Aaronovitch prefers the figure of 180,000 – clearly a tragic but nevertheless acceptable figure for ex-communists like him, who come from the Stalinist ‘can’t have an omelette without breaking eggs’ tradition. In addition, these statistics support one of Aaronovitch’s favourite arguments – that Saddam would have killed just as many people if he had remained in power.
I don’t know about you readers, but I find a gross and outrageous cynicism in this kind of calculus. Saddam was a vicious bastard for sure, but he did not kill people by quota, and it is not for pampered Western journalists to decide how many Iraqi deaths constitute an acceptable statistic – or dismiss surveys which don’t support their own assumptions.
John Lloyd, another ex-Stalinist, also compares Saddam to Stalin in his New Statesman piece, which argues that the Iraq war was largely based – on Blair’s side at least – on the ‘powerful moral imperative’ of the ‘responsibility to protect’.
Well, actually, no it wasn’t. Blair did not invoke that principle before the war. On the contrary, he insisted again and again that the war was justified by Saddam’s non-compliance with weapons inspectors. He even declared on one occasion that ‘regime change’ was not inevitable, and that Saddam could remain in power if he complied.
If ‘responsibility to protect’ was such a ‘moral imperative’, why did the US and Britain do so little to ensure that the Iraqi population were protected after the invasion? If Blair cared so much about Iraqi civilians, why were he and his inner circle so outraged by British media coverage of Iraqi civilian deaths during the invasion, as documented in Peter Stothard’s fly-on-the-wall book?
Why did they not deploy sufficient troops? Why did they effectively dismantle the Iraqi state? Why, despite the experience of both the US and British military in running successful post-war occupations, was there such a monumental failure in post-war planning, something that US and British army officers have commented on many times since?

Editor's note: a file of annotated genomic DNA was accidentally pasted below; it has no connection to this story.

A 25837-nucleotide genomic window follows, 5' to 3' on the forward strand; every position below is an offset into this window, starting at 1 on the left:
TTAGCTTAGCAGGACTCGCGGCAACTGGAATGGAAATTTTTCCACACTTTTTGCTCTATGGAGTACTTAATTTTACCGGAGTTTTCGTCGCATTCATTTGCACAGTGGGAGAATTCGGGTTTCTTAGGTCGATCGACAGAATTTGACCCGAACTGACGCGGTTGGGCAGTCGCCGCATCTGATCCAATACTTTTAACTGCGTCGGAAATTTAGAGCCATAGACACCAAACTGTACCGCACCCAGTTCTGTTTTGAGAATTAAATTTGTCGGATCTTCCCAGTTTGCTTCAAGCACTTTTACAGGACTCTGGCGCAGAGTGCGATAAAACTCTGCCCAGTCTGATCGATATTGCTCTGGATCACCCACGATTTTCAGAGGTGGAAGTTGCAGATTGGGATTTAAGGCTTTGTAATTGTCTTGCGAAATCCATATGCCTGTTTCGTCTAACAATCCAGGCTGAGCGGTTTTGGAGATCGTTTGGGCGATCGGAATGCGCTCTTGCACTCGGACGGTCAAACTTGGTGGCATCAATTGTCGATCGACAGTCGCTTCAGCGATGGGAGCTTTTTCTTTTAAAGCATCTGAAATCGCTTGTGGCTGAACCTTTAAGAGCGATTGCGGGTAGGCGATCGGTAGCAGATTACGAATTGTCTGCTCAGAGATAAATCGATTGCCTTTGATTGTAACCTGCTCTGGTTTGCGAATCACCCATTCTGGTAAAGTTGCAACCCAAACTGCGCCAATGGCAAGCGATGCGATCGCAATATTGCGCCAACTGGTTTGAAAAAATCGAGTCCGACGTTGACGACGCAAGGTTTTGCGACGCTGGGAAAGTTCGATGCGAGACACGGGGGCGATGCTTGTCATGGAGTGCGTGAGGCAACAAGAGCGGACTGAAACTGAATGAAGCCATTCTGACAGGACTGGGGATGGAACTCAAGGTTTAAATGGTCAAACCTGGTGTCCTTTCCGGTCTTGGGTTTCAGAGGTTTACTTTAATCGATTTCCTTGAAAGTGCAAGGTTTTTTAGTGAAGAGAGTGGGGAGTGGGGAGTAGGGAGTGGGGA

Why did US and British troops so rapidly alienate the Iraqi population? Why did the US military open fire on an unarmed crowd in Fallujah in the first weeks of the occupation? Why did American and British soldiers torture and humiliate the ‘liberated’ Iraqi population? Why are women in Fallujah still giving birth to deformed babies?
If Bush and Blair really believed that Saddam had weapons of mass destruction, as Lloyd insists, why did they feel the need to include an old Phd thesis in the ‘dodgy dossier’ and refer to faked stories about ‘yellowcake’ uranium to inflate the ‘threat’ posed by Saddam?
There are many other questions like this that could be asked, but the liberal tough guys are not interested in asking them. For these hard-livin’, hard-fightin’ crusaders, the Iraq war may not have had a perfect outcome, but it’s still good enough for them to argue in favour of new wars. Thus Lloyd concludes with a ringing endorsement of liberal intervention, declaring:
‘It may work in Mali. More thought needs to be given to how it might work in Syria. For the left, the responsibility to protect should be part of a progressive view of global problems. That the principle has become synonymous with a kind of refurbished imperialism is a sign of decadence.’
Now John Lloyd, like Aaronovitch, clearly regards himself as a profound thinker, and sees some kind of inherent nobility in his willingness to urge other people to fight and die in the West’s endless struggle to make the world a better place.
But their latest interventions suggest to me that that deep, deep, deep down, these are very shallow men indeed, both morally and intellectually. And reading their apologias, I can’t help feeling that the real decadence is not be found amongst those who criticize the misuse and manipulation of ‘responsibility to protect’ as a justification for militarism, but amongst lazy and credulous journalists who endlessly recycle the lies and delusions of more powerful people than themselves and peddle a vision of war that is essentially as hollow and fake as their own humanitarian pretensions.